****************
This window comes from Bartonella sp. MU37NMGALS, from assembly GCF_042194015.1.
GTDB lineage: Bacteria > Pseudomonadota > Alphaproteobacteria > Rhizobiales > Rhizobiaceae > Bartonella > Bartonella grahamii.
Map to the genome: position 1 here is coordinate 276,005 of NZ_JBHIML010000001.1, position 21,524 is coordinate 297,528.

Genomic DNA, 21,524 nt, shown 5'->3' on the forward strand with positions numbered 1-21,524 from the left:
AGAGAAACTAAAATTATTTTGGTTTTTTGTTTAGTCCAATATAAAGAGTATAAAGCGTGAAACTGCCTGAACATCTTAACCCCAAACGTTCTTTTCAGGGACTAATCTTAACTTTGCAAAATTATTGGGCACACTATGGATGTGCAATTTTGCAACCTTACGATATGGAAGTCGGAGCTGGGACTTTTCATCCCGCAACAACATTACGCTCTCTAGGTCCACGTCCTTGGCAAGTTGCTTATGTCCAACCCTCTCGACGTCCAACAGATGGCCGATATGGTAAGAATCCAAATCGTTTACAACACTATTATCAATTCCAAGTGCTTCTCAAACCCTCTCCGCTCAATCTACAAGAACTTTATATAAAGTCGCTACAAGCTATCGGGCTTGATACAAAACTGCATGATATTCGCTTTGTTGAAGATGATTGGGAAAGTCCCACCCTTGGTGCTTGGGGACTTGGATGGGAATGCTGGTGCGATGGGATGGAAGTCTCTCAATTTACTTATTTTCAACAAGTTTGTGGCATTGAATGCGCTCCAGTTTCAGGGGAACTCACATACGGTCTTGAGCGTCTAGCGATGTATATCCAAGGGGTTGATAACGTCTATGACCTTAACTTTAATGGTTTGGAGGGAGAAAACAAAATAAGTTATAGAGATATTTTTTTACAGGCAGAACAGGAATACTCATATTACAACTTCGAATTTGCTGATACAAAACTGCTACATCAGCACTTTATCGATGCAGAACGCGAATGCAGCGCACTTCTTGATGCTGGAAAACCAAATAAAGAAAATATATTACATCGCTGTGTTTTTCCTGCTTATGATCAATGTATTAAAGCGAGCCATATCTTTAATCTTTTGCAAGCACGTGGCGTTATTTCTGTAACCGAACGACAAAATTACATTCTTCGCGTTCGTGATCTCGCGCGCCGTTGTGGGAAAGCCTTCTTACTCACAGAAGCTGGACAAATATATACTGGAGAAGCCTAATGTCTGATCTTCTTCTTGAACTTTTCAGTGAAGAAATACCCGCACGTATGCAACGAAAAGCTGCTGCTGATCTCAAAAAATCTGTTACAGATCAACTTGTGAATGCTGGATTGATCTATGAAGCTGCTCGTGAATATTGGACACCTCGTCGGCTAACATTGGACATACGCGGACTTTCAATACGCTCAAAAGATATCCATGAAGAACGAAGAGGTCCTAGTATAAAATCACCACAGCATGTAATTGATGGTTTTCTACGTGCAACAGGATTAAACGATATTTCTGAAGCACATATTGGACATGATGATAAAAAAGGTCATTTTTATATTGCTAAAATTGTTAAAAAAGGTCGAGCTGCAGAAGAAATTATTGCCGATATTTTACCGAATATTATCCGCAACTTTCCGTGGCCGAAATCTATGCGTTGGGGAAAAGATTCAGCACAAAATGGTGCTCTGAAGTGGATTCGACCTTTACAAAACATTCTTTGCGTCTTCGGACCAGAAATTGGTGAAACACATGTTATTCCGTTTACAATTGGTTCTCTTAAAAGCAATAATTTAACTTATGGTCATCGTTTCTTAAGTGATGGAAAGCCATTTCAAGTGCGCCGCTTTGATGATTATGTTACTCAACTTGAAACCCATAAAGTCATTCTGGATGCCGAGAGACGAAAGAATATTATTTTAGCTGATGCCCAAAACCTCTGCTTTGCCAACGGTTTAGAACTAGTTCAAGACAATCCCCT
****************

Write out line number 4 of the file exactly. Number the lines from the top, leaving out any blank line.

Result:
Genomic DNA, 21,524 nt, shown 5'->3' on the forward strand with positions numbered 1-21,524 from the left: